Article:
According to the calendar of ancient Iranian people, Chelleh coincides with the sun’s birthday. Even after Iranians converted to Zoroastrianism, Mehr traditions became part of the Zoroastrian customs. Zoroastrians considered the first day of Dey month as “Khur-roz” or Sun Day. During the Sassanian era, when Zoroastrianism was the official religion, the importance of Mehr rituals was evident in government institutions and in people’s lives.
In the Mehr tradition, Iranian kings would leave their thrones on the first day of Dey, dress in white, and sit on a white mat. Guards and servants were free on this day and lived like others. Thus, from the king to ordinary people, everyone had equal status, and nobody could command others. Additionally, shedding blood and waging war were forbidden on this day. Enemies of Iran, aware of this practice, would temporarily cease fighting, sometimes leading to prolonged peace.
Ancient Iranians, honoring “Ahura Mazda” and “Mehr,” would gather and celebrate with eating and drinking. The “Miyazd” table, meaning hospitality, would be set with seasonal fruits and nuts, known as “Lork” in Zoroastrian terminology. Worship items like incense burners, fire containers, and perfumers were also placed on this table.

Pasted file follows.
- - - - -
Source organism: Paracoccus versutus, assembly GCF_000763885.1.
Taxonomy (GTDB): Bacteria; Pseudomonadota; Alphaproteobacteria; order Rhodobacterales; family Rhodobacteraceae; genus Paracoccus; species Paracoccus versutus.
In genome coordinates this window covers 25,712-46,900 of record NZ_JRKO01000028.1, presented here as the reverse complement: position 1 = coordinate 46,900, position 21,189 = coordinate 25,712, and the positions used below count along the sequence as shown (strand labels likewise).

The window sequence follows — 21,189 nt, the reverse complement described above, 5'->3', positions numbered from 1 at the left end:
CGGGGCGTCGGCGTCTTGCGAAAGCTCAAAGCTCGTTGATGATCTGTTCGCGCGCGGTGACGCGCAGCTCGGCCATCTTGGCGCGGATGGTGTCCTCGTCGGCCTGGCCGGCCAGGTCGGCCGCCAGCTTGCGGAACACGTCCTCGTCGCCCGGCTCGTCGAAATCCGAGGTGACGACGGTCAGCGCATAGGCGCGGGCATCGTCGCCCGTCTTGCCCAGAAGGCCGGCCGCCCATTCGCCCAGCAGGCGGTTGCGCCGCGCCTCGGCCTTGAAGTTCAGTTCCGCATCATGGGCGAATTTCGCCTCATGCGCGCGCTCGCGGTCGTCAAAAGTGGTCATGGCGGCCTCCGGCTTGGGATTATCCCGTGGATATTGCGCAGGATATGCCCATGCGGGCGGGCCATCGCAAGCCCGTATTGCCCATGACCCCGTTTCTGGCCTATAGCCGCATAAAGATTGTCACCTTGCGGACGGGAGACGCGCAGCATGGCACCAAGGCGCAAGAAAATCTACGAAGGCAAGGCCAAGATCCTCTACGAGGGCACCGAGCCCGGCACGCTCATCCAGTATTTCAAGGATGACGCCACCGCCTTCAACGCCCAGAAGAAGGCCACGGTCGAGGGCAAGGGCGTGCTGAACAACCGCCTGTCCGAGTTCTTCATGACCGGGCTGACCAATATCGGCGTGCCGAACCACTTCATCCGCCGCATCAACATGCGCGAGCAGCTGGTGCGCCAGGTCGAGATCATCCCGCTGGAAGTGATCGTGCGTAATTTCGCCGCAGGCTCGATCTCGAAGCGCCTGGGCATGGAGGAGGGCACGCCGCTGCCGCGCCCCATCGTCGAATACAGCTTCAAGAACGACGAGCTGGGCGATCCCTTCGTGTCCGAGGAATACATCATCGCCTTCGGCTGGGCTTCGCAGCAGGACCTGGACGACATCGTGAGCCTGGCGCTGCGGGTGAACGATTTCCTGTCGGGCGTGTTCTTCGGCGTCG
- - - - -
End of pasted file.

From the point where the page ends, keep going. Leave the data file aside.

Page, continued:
After the spread of Mehr rituals in Europe, Yalda Night or Chelleh Night was celebrated as the birth of Mehr and light. Even after the spread of Christianity, these customs remained among the people and Romans. Various Christian sects decided around 350 AD to introduce January 6th as the birth of Christ. However, due to the influence of Mithraism, the Roman Church was forced to set Jesus Christ’s birthday on the same day as Mithra’s birth, aiming to overshadow the Mehr celebration.